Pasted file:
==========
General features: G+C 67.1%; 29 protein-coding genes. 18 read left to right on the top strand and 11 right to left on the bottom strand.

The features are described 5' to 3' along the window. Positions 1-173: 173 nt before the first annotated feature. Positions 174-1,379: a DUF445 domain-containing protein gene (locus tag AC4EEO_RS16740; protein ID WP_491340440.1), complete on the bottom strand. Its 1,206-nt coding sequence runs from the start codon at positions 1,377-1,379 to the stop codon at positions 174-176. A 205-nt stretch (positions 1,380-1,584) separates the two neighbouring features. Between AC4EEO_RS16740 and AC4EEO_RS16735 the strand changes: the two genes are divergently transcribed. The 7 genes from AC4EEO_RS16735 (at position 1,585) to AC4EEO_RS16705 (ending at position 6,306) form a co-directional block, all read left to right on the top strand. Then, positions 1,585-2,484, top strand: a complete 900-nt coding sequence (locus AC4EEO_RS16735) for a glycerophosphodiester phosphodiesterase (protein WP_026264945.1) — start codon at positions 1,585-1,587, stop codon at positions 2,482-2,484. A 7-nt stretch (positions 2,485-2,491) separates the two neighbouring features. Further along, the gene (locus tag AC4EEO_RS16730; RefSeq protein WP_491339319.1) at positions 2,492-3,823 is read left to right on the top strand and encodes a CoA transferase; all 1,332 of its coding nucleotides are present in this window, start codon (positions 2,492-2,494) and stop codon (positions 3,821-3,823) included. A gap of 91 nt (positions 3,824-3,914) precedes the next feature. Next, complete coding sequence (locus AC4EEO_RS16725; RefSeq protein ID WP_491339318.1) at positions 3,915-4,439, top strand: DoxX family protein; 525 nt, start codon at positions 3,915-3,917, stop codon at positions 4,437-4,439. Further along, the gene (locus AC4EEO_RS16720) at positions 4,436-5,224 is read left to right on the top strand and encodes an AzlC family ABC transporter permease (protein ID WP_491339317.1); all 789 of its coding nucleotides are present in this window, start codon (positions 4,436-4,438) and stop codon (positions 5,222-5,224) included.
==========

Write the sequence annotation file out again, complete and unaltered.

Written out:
General features: G+C 67.1%; 29 protein-coding genes. 18 read left to right on the top strand and 11 right to left on the bottom strand.

The features are described 5' to 3' along the window. Positions 1-173: 173 nt before the first annotated feature. Positions 174-1,379: a DUF445 domain-containing protein gene (locus tag AC4EEO_RS16740; protein ID WP_491340440.1), complete on the bottom strand. Its 1,206-nt coding sequence runs from the start codon at positions 1,377-1,379 to the stop codon at positions 174-176. A 205-nt stretch (positions 1,380-1,584) separates the two neighbouring features. Between AC4EEO_RS16740 and AC4EEO_RS16735 the strand changes: the two genes are divergently transcribed. The 7 genes from AC4EEO_RS16735 (at position 1,585) to AC4EEO_RS16705 (ending at position 6,306) form a co-directional block, all read left to right on the top strand. Then, positions 1,585-2,484, top strand: a complete 900-nt coding sequence (locus AC4EEO_RS16735) for a glycerophosphodiester phosphodiesterase (protein WP_026264945.1) — start codon at positions 1,585-1,587, stop codon at positions 2,482-2,484. A 7-nt stretch (positions 2,485-2,491) separates the two neighbouring features. Further along, the gene (locus tag AC4EEO_RS16730; RefSeq protein WP_491339319.1) at positions 2,492-3,823 is read left to right on the top strand and encodes a CoA transferase; all 1,332 of its coding nucleotides are present in this window, start codon (positions 2,492-2,494) and stop codon (positions 3,821-3,823) included. A gap of 91 nt (positions 3,824-3,914) precedes the next feature. Next, complete coding sequence (locus AC4EEO_RS16725; RefSeq protein ID WP_491339318.1) at positions 3,915-4,439, top strand: DoxX family protein; 525 nt, start codon at positions 3,915-3,917, stop codon at positions 4,437-4,439. Further along, the gene (locus AC4EEO_RS16720) at positions 4,436-5,224 is read left to right on the top strand and encodes an AzlC family ABC transporter permease (protein ID WP_491339317.1); all 789 of its coding nucleotides are present in this window, start codon (positions 4,436-4,438) and stop codon (positions 5,222-5,224) included.